A team of scientists at the Little one’s Medical Center Research Institute at UT Southwestern (CRI) found out a new bone-forming growth factor, Osteolectin ( Clec11a ), which reverses osteoporosis in mice and it has implications for regenerative medicine.
Although Osteolectin is known to be made by certain bone marrow and bone cells, CRI researchers are the first to demonstrate Osteolectin promotes the formation of new bone from skeletal stem cells in the bone marrow. The study, published within eLife , also available that deletion of Osteolectin in mice causes more rapid bone loss during adulthood and symptoms of osteoporosis, like reduced bone strength and delayed fracture healing.
“These results demonstrate the important role Osteolectin performs in new bone formation and maintaining adult bone fragments mass. This study opens up the possibility of using this growth aspect to treat diseases like osteoporosis, ” said Dr . Sean Morrison, who led the team that made the particular discovery. Dr . Morrison, CRI Director, holds the Jane McDermott Cook Chair in Pediatric Genetics at LACE Southwestern Medical Center, and the Kathryne and Gene Bishop Recognized Chair in Pediatric Research at Children’s Research Start at UT Southwestern.
Osteoporosis, a modern bone disease characterized by decreased bone mass and a boost in fractures, affects over 200 million people globally. Most existing therapies such as bisphosphonate drugs reduce the price of bone loss, but they do not promote new bone tissue growth. Teriparatide (PTH) is the only agent currently accepted for the formation of new bone, but its use is limited in order to two years due to a potential risk of osteosarcoma.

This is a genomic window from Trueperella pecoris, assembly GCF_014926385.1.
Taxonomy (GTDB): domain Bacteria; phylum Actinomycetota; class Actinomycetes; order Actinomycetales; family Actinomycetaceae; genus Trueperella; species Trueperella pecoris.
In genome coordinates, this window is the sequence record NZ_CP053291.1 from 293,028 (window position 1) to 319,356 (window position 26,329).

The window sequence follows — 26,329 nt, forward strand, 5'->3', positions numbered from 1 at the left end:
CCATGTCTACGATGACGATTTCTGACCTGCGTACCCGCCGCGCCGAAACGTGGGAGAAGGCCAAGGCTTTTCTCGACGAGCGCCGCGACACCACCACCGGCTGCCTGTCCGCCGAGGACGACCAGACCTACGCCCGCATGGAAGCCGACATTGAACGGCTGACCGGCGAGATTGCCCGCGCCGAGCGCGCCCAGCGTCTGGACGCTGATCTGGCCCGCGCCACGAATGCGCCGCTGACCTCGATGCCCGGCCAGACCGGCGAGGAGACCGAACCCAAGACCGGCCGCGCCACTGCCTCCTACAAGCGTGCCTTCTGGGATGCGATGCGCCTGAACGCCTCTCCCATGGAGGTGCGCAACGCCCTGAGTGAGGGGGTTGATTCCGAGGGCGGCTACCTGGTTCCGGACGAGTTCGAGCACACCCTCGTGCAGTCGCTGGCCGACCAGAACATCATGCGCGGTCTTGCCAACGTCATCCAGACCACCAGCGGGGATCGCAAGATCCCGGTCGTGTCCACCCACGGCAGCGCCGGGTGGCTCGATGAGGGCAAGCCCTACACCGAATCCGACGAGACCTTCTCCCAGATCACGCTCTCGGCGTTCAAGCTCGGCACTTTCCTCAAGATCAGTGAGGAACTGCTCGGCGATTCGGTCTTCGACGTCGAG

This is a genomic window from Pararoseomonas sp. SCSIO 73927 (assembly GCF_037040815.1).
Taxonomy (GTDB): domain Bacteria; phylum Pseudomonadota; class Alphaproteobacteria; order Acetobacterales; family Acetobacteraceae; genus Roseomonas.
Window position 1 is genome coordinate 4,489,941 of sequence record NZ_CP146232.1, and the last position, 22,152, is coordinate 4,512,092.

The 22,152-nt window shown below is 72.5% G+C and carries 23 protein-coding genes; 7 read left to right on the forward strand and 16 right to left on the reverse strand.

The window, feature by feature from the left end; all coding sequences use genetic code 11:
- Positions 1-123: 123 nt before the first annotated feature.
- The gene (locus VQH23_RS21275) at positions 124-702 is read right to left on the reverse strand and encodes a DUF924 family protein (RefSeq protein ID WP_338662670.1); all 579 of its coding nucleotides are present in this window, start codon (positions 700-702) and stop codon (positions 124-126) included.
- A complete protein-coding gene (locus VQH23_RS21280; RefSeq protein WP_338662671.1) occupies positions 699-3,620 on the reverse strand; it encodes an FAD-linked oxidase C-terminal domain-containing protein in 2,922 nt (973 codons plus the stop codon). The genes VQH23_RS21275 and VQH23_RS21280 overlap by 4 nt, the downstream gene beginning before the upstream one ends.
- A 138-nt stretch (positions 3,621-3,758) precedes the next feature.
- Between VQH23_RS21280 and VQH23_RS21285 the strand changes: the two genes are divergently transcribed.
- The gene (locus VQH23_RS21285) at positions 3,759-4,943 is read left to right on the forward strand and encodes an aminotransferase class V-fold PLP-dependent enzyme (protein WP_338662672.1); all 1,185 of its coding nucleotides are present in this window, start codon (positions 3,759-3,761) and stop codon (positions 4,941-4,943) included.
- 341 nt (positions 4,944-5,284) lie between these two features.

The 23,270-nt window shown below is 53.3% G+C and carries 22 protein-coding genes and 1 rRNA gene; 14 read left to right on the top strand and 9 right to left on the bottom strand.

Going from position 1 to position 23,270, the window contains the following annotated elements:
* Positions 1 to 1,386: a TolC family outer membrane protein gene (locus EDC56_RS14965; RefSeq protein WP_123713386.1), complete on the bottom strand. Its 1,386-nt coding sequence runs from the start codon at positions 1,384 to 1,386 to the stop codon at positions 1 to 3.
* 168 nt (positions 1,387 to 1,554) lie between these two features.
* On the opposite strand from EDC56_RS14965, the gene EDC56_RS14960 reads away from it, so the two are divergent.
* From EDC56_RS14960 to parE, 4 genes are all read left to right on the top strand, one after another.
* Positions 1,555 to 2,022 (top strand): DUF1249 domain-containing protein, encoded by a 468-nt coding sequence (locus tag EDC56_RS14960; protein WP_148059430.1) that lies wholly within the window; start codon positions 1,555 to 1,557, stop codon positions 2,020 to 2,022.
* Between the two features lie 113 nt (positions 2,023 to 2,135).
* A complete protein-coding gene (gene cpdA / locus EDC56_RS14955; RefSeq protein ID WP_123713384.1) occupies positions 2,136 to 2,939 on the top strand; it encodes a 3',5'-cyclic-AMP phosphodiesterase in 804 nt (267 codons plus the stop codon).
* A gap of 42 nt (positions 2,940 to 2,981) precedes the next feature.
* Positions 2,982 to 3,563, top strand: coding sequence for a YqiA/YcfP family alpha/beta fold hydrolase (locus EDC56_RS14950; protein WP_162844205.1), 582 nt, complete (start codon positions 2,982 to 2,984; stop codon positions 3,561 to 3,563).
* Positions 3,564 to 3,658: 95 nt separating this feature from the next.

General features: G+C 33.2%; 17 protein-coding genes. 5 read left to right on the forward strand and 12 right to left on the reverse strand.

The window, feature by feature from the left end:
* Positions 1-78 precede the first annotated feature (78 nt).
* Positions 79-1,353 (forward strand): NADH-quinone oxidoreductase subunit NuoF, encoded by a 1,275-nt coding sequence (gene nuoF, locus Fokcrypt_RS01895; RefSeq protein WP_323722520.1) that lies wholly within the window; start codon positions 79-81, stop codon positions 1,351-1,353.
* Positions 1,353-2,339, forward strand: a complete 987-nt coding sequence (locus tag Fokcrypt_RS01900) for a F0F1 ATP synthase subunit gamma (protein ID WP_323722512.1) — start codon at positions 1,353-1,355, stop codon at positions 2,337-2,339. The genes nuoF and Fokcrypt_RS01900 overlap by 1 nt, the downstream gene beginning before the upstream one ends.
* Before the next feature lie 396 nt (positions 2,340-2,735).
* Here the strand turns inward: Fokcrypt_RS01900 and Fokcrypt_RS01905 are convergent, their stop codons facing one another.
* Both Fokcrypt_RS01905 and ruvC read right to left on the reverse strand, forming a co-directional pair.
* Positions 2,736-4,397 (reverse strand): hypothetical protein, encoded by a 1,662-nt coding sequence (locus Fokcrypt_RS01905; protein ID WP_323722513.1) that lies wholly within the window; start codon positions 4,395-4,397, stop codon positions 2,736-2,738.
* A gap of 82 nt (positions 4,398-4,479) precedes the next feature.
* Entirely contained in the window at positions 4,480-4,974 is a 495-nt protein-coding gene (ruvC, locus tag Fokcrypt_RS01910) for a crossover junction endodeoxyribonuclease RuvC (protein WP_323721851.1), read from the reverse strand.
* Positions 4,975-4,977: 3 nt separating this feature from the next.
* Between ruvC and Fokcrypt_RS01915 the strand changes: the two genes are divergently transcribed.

To determine whether treatment with Osteolectin could reverse bone tissue loss after the onset of osteoporosis, the CRI study team used mice that had their ovaries eliminated to model the type of osteoporosis that develops in postmenopausal women. Mice were given daily injections of PTH or even recombinant Osteolectin. The study found that both recombinant Osteolectin- and PTH-treated mice had significantly increased bone quantity compared to untreated mice. Both treatments effectively reversed the particular bone loss that occurred after the removal of the ovaries.
“These early results are encouraging, suggesting Osteolectin might one day be an useful therapeutic option for osteoporosis and regenerative medicine, ” said Dr . Morrison, also a Teacher of Pediatrics at UT Southwestern, a CPRIT College student in Cancer Research, and a Howard Hughes Medical Company Investigator.
Researchers in the Hamon Laboratory designed for Stem Cell and Cancer Biology, of which Dr . Morrison is the principal investigator, plan to further test Osteolectin’s healing potential and to identify the receptor for Osteolectin, that is key to understanding the signaling mechanisms the protein utilizes to promote osteogenesis.
Materials provided by UT Southwestern Medical Center . Notice: Content may be edited for style and length.